The collective will of golf’s establishment to swat aside challenges by Saudi Arabia means the European Tour will be renamed from the start of next year. DP World, the Dubai-based logistics company, will take on title sponsorship of the tour, with prize funds to increase as a direct result. The European Tour, formed in 1972, will keep its name as an overarching corporate entity only.
Saudi Arabia’s manoeuvres in the professional game have met staunch resistance from the European and PGA Tours, who are now in strategic alliance. Greg Norman was recently confirmed as the public face of a Saudi-based series of 10 events on the Asian Tour. The Saudis have long-held aspirations of a golf super league but, as yet, have no formal buy-in from leading players.
The DP World Tour will lead to prize funds – including major championships and World Golf Championships – totalling more than $200m (£147m) for the first time. Tournaments solely sanctioned by the DP World Tour must have a minimum purse of $2m.
Next year will feature a minimum of 47 tournaments in 27 different countries, including new events in the United Arab Emirates, Japan, South Africa and Belgium. Neither the European Tour nor DP World would detail the length of their partnership or its total monetary value but it is understood the latter runs into hundreds of millions of dollars.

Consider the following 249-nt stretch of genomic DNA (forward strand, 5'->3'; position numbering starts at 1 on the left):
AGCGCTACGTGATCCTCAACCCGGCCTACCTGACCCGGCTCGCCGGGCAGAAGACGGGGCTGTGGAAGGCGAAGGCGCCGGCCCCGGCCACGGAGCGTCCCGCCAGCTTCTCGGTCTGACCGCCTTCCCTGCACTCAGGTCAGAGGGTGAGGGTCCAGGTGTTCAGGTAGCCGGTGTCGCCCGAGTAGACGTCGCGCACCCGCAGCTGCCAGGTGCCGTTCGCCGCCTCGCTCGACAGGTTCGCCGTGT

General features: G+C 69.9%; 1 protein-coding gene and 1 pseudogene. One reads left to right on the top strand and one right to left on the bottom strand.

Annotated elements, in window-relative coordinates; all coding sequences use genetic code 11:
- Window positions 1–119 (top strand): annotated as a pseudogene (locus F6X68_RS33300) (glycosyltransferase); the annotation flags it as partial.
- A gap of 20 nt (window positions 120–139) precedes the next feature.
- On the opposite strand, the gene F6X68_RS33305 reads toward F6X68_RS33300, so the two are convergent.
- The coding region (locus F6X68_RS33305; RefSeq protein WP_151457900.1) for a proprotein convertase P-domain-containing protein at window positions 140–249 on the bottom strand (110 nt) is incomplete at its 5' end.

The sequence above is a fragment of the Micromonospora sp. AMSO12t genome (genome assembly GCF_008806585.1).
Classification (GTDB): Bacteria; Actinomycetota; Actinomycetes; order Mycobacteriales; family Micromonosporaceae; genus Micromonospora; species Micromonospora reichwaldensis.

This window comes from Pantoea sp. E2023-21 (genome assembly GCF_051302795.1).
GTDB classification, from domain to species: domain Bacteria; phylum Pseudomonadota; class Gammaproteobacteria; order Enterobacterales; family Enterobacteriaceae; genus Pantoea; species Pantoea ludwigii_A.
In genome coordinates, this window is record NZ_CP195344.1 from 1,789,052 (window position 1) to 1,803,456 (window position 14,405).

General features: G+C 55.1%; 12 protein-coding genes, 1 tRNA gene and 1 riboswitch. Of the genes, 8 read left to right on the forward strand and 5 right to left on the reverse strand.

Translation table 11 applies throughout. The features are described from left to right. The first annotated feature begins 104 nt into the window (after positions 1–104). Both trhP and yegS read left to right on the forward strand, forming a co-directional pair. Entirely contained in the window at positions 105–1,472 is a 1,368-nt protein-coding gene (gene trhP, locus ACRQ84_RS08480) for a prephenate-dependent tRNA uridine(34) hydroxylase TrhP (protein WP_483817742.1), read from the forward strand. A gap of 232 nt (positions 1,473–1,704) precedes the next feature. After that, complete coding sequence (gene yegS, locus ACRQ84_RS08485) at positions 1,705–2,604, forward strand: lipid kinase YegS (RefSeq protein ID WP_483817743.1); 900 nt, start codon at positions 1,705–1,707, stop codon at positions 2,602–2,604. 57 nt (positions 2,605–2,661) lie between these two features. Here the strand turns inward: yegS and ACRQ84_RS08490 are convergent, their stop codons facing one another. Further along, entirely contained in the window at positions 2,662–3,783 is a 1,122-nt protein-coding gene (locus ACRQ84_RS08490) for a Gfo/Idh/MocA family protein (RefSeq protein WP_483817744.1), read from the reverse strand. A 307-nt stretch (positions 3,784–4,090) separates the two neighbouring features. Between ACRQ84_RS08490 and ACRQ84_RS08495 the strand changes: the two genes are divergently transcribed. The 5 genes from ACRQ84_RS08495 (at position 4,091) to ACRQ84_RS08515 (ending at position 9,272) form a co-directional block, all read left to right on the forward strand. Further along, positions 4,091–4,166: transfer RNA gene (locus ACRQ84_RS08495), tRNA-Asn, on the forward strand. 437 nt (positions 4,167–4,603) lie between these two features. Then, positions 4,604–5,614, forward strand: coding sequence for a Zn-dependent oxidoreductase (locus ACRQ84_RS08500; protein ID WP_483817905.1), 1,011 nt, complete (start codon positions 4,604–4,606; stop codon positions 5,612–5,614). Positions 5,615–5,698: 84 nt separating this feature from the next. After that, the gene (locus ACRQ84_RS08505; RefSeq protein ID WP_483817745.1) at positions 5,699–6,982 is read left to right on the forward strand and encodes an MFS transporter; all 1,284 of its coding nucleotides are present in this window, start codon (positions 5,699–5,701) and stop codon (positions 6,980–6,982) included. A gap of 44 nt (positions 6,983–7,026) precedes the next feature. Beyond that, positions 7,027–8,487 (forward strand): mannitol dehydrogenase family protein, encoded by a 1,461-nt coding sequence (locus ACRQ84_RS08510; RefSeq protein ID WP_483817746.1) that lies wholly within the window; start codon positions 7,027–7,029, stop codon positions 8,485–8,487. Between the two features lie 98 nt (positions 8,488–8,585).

“This announcement is momentous and will herald a new era in global golf,” said Keith Pelley, the European Tour’s chief executive. “When I joined [in 2016] I told the board I felt the name of the tour was a misnomer and did not reflect our brand. We are definitely a world tour.
“The DP World Tour is a natural evolution of our decade-long partnership, and the presence of ‘world’ in our new title better reflects our global reach. We will always remember our heritage and those who have gone before us who helped us shape our tour but we also rejoice in our global footprint.”
Pelley refused to reference directly the Saudi/Asian Tour alliance. However, this will inevitably be viewed as the further closing of ranks by the PGA and European Tours.
Rory McIlroy, speaking via video conference to a media event held in Dubai, branded the deal “great news for global golf”. The four-times major winner has previously spoken out against Saudi plans for his sport.
Jay Monahan, the PGA Tour’s commissioner, said: “I’ve said before that our respective tours are positioned to grow – together – over the next 10 years faster than we ever have at any point in our existence and today’s announcement is another point of proof in those efforts.”